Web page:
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Book Review: Secrets of the Millionaire Mind

By: Steve Johnson

6/24/2009 - 41 Comments

T. Harv Eker is a self make millionaire who has turned his attention to helping other people understand how they can become millionaires.

This is an excellent book and Harv has helped thousands of people get over their bad ideas and bad habits about money with his book and training courses.  

This book detailed Harv’s system to help people understand how to think like a millionaire.
A good summary of Harv’s research can be found on page 10,

“The vast majority of people simply do not have the internal capacity to create and hold on to large amounts of money and the increased challenges that go with more money and success. That, my friends, s the primary reason they don’t have much money.” 

Secrets of the Millionaire Mind: Mastering the Inner Game of Wealth


Through the book Harv shares several key money principles, here are a few;

  • There is no such thing as a really rich victim
  • Rich people focus on opportunities, poor people focus on obstacles
  • Rich people admire other rich and successful people, poor people resent rich an successful people
  • Rich people are good receivers, while poor people are not
  • Rich people are always learning and growing, while poor people think they already know
  • Rich people manage their money, poor people don’t

Harv explains that the surest way to stay poor is to continue acting like the poor, by complaining, not looking for opportunities, resenting the rich, not being a good receive, not continuously learning and not managing your money.  Harv has great advice and these tips are essential to understand and change your thinking about money.

I have boiled down my summary of millionaire thinking ideas into this article, 10 Habits of the Prosperous.

Perhaps my favorite part of the book is what Harv says on page 119,

“Many poor people actually believe they are better people because they are poor. Somehow they believe they’re more pious or good. … Some people just don’t ever have the opportunity to have a lot of money. If you are one of the lucky people who do have that ability… Get really rich and then help people who don’t have the opportunity you did.  That makes a lot more sense to me than being broke and helping no one. Of course there are people who will say, “Money will change me. If I get rich, I might turn into some kind of greedy jerk.” … Money will only make you more of what you already are. If you’re mean, money will afford you the opportunity to be meaner. If you’re kind, money will afford you the opportunity to be kinder. “

What I Didn’t Like

Harv has a lot of good information, but there were a few things that I have concerns with.  To summarize my disappointment, like many other recent popular books, this book contains a mixture of truth and non-truth – and it’s very difficult to tell the difference.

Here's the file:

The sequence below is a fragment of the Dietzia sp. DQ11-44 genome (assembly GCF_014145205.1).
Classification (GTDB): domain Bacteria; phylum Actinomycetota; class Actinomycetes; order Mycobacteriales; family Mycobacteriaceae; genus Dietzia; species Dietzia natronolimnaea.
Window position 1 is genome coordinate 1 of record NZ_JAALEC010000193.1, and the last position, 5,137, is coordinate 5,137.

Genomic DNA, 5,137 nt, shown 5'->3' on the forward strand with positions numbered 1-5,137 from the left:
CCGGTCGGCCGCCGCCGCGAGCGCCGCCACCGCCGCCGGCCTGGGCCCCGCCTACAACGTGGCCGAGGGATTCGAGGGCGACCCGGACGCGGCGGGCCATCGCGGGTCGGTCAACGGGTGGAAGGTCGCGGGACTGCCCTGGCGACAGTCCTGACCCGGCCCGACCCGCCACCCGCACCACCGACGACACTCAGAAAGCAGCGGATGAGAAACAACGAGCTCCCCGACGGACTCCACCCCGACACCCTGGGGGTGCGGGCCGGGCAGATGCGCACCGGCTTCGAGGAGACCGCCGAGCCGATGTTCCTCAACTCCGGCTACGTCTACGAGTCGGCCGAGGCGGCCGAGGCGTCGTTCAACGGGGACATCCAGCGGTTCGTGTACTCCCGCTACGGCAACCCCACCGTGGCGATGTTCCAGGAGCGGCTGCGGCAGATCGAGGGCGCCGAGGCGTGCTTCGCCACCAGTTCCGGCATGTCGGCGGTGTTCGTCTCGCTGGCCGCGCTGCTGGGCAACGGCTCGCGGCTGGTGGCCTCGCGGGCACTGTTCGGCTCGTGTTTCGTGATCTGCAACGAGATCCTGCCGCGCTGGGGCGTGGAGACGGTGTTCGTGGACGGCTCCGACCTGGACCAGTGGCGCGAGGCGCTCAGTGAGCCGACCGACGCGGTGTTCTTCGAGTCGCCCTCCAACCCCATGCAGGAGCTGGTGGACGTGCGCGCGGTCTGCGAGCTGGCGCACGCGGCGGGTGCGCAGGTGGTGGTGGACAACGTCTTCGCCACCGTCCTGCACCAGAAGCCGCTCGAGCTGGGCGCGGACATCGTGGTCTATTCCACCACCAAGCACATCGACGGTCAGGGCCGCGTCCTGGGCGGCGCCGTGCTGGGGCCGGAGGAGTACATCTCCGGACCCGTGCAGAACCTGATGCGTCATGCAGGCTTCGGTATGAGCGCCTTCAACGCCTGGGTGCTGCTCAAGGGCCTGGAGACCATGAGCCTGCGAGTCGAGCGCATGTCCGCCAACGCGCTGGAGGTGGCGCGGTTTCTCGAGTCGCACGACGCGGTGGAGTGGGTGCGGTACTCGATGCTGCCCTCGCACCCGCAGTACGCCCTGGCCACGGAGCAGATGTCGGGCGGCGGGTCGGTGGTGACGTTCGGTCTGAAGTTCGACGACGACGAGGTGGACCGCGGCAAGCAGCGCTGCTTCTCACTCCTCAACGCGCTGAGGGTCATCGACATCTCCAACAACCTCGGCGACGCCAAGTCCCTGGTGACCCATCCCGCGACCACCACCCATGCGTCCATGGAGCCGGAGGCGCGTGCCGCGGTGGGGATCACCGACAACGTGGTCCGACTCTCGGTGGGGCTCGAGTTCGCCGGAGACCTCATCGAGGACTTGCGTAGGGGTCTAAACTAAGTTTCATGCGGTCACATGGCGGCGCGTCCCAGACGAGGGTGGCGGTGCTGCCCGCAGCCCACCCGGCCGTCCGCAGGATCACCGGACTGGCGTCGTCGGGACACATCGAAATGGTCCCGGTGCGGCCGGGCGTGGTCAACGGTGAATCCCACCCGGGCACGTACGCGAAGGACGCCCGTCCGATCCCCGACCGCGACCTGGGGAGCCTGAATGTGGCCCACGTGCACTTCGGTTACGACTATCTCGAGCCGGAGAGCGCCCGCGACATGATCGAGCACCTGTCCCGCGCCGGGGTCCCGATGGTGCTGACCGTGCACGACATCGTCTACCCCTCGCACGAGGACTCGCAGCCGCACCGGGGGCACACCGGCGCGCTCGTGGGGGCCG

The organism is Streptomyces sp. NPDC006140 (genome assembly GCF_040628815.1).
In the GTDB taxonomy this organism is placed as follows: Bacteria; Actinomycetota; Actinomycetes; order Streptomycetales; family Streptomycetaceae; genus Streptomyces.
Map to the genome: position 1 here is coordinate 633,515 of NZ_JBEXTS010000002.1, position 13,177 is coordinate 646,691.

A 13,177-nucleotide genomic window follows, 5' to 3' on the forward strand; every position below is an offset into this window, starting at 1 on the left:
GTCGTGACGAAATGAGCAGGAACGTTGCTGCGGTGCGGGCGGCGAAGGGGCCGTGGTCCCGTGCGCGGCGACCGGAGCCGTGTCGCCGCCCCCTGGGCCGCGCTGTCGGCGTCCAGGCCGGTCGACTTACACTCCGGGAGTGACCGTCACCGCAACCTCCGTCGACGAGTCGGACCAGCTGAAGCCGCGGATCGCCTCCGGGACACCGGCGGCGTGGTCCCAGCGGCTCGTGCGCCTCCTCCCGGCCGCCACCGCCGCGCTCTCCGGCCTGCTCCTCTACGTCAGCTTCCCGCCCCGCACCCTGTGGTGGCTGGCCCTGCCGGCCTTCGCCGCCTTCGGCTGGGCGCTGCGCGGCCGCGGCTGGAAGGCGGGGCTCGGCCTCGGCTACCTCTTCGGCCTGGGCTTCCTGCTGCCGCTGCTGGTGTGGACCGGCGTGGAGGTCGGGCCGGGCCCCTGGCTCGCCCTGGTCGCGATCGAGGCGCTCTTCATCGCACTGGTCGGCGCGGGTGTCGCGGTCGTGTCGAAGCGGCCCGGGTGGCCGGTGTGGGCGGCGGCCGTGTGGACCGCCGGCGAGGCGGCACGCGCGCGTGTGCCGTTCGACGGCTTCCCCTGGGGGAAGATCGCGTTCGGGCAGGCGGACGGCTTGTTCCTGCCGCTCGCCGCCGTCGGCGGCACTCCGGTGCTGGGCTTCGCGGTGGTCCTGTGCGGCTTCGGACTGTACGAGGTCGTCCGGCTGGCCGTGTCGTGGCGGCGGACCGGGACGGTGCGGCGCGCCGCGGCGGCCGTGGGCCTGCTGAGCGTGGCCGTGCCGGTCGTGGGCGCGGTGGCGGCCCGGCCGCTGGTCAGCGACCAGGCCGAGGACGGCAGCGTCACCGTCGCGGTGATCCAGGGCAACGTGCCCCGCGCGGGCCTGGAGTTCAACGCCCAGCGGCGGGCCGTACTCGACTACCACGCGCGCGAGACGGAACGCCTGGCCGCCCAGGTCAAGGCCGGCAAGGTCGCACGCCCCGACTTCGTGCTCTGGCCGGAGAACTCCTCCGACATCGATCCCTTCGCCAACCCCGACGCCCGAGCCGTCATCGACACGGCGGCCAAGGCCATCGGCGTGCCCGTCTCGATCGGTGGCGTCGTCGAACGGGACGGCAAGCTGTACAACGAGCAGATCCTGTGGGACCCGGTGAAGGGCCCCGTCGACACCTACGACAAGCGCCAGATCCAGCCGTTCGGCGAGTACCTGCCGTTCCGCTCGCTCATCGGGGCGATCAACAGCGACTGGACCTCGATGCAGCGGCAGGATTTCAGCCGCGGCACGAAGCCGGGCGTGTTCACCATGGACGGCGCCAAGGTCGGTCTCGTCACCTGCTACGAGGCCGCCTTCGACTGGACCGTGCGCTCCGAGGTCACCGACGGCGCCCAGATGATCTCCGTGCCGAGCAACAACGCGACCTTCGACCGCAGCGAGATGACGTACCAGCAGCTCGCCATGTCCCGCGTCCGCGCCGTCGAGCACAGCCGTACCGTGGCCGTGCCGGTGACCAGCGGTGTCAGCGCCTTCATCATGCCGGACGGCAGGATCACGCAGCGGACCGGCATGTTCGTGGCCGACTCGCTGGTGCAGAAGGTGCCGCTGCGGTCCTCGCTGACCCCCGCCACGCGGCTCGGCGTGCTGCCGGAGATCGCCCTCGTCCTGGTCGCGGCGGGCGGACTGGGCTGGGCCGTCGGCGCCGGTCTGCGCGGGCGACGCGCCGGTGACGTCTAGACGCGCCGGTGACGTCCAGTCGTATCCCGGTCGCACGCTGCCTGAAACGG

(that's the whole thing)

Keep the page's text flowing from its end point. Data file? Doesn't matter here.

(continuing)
The growing trend of self-help teachers over the last decade has me a bit skeptical. Even the mega churches are now more about self-help and personal growth than anything else.  Just look at Joel Osteen’s new book “Better Life Now” from the Lakewood mega church in Houston TX.  At least Joel gives credit to the true source of all these ideas of personal growth, which can be traced back to the Bible.

True Wealth

True wealth is not something that everyone can have.  It’s just not possible for everyone to become rich.  Yet, that is what Harv seems to teach with his idea that there is an abundance of money.  On page 135, Harv says we need to believe that there is an unlimited supply of money, yet he says “I’m not an economist, but from what I can see, they just keep printing more of the stuff every day.”

On page 165, Harv says everyone should learn now to invest their money.  The problem is that learning where to invest money, takes knowledge about economic trends.  Harv’s success came from an economic trend.  Without a deep understanding of the economy, success is reduced to luck. So, in saying that he is not an economist, Harv is saying that he just got lucky.

Harv acknowledges that luck plays a part in getting rich along with taking action, on page 80, “ luck – or anything else worthwhile – will come your way unless you take some form of action.”

The problem is that you cannot build a repeatable system of business success based on luck.  Harv also explains what is takes to get lucky, when he says on page 9, – “It’s not enough to be in the right place at the right time. You have to be the right person in the right place at the right time.”

Harv is right, they are printing more money all the time, but paper money is not wealth. So, technically if you are accumulation money as fast as the government is printing it, you are not gaining wealth.  I am interesting in gaining wealth and gaining knowledge that can be used repeatedly, and that takes an understanding of the economy.

Harv should not be so afraid of being labeled an ‘economist’, because an economic understanding is key to building wealth in a world of governments that are constantly manipulating the currency and changing the playing field for many industries.    

Personal Value

Harv tried to help people get over depression and realize there value when he says, “This unwritten rule simple states that if you do something wrong, you will or should be punished. Some of us were punished by our parents, some by our teachers … and some of us in the religious circles were threatened with the mother of all punishments, not getting to heaven.” page 112, which Harv says is bogus.